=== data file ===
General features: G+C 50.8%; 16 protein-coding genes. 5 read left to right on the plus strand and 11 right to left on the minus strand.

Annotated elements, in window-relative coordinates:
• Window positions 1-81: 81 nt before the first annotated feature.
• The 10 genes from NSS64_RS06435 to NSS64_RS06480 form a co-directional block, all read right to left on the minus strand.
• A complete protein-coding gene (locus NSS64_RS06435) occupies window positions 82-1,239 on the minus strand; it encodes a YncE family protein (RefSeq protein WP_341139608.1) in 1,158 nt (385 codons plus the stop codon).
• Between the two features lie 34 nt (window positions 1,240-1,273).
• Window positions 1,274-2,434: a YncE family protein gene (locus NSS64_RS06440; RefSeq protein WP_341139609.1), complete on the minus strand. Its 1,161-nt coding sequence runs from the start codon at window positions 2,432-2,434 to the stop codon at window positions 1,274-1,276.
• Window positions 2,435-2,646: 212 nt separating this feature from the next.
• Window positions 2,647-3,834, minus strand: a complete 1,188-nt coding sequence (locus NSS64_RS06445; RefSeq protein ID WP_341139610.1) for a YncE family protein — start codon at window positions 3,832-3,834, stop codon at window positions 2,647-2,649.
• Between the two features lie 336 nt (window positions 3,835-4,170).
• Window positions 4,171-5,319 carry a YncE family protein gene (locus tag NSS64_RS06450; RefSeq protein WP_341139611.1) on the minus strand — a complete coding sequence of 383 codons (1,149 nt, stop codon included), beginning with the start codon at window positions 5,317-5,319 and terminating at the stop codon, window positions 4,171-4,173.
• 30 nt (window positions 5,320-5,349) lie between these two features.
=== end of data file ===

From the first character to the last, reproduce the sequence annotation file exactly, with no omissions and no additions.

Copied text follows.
General features: G+C 50.8%; 16 protein-coding genes. 5 read left to right on the plus strand and 11 right to left on the minus strand.

Annotated elements, in window-relative coordinates:
• Window positions 1-81: 81 nt before the first annotated feature.
• The 10 genes from NSS64_RS06435 to NSS64_RS06480 form a co-directional block, all read right to left on the minus strand.
• A complete protein-coding gene (locus NSS64_RS06435) occupies window positions 82-1,239 on the minus strand; it encodes a YncE family protein (RefSeq protein WP_341139608.1) in 1,158 nt (385 codons plus the stop codon).
• Between the two features lie 34 nt (window positions 1,240-1,273).
• Window positions 1,274-2,434: a YncE family protein gene (locus NSS64_RS06440; RefSeq protein WP_341139609.1), complete on the minus strand. Its 1,161-nt coding sequence runs from the start codon at window positions 2,432-2,434 to the stop codon at window positions 1,274-1,276.
• Window positions 2,435-2,646: 212 nt separating this feature from the next.
• Window positions 2,647-3,834, minus strand: a complete 1,188-nt coding sequence (locus NSS64_RS06445; RefSeq protein ID WP_341139610.1) for a YncE family protein — start codon at window positions 3,832-3,834, stop codon at window positions 2,647-2,649.
• Between the two features lie 336 nt (window positions 3,835-4,170).
• Window positions 4,171-5,319 carry a YncE family protein gene (locus tag NSS64_RS06450; RefSeq protein WP_341139611.1) on the minus strand — a complete coding sequence of 383 codons (1,149 nt, stop codon included), beginning with the start codon at window positions 5,317-5,319 and terminating at the stop codon, window positions 4,171-4,173.
• 30 nt (window positions 5,320-5,349) lie between these two features.